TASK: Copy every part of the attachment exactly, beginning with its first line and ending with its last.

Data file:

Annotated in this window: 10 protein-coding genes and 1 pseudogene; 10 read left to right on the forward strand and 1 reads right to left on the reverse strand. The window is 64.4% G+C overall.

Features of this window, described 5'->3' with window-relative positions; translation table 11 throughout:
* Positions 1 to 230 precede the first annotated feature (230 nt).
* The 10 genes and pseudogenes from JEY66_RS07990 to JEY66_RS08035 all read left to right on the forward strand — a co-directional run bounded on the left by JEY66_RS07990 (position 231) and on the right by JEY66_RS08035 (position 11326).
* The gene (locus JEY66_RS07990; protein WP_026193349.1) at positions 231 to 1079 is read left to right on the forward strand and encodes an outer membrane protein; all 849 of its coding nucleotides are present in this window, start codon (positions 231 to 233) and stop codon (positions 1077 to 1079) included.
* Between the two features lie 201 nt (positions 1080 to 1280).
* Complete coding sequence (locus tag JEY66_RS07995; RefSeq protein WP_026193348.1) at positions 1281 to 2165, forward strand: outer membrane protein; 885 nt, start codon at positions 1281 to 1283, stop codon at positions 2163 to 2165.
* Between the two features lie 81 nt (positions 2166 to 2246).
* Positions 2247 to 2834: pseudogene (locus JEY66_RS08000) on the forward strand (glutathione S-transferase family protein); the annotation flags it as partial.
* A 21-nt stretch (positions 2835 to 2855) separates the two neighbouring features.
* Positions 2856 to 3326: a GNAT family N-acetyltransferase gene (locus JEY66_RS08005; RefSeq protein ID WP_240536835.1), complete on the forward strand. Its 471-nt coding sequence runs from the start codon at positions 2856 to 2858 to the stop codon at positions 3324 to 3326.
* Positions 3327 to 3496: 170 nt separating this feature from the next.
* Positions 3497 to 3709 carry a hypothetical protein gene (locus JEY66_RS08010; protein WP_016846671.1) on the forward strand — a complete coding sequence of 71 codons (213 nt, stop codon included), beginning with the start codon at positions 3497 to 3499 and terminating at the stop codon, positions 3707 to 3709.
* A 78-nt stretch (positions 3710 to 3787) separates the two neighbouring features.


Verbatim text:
Annotated in this window: 10 protein-coding genes and 1 pseudogene; 10 read left to right on the forward strand and 1 reads right to left on the reverse strand. The window is 64.4% G+C overall.

Features of this window, described 5'->3' with window-relative positions; translation table 11 throughout:
* Positions 1 to 230 precede the first annotated feature (230 nt).
* The 10 genes and pseudogenes from JEY66_RS07990 to JEY66_RS08035 all read left to right on the forward strand — a co-directional run bounded on the left by JEY66_RS07990 (position 231) and on the right by JEY66_RS08035 (position 11326).
* The gene (locus JEY66_RS07990; protein WP_026193349.1) at positions 231 to 1079 is read left to right on the forward strand and encodes an outer membrane protein; all 849 of its coding nucleotides are present in this window, start codon (positions 231 to 233) and stop codon (positions 1077 to 1079) included.
* Between the two features lie 201 nt (positions 1080 to 1280).
* Complete coding sequence (locus tag JEY66_RS07995; RefSeq protein WP_026193348.1) at positions 1281 to 2165, forward strand: outer membrane protein; 885 nt, start codon at positions 1281 to 1283, stop codon at positions 2163 to 2165.
* Between the two features lie 81 nt (positions 2166 to 2246).
* Positions 2247 to 2834: pseudogene (locus JEY66_RS08000) on the forward strand (glutathione S-transferase family protein); the annotation flags it as partial.
* A 21-nt stretch (positions 2835 to 2855) separates the two neighbouring features.
* Positions 2856 to 3326: a GNAT family N-acetyltransferase gene (locus JEY66_RS08005; RefSeq protein ID WP_240536835.1), complete on the forward strand. Its 471-nt coding sequence runs from the start codon at positions 2856 to 2858 to the stop codon at positions 3324 to 3326.
* Positions 3327 to 3496: 170 nt separating this feature from the next.
* Positions 3497 to 3709 carry a hypothetical protein gene (locus JEY66_RS08010; protein WP_016846671.1) on the forward strand — a complete coding sequence of 71 codons (213 nt, stop codon included), beginning with the start codon at positions 3497 to 3499 and terminating at the stop codon, positions 3707 to 3709.
* A 78-nt stretch (positions 3710 to 3787) separates the two neighbouring features.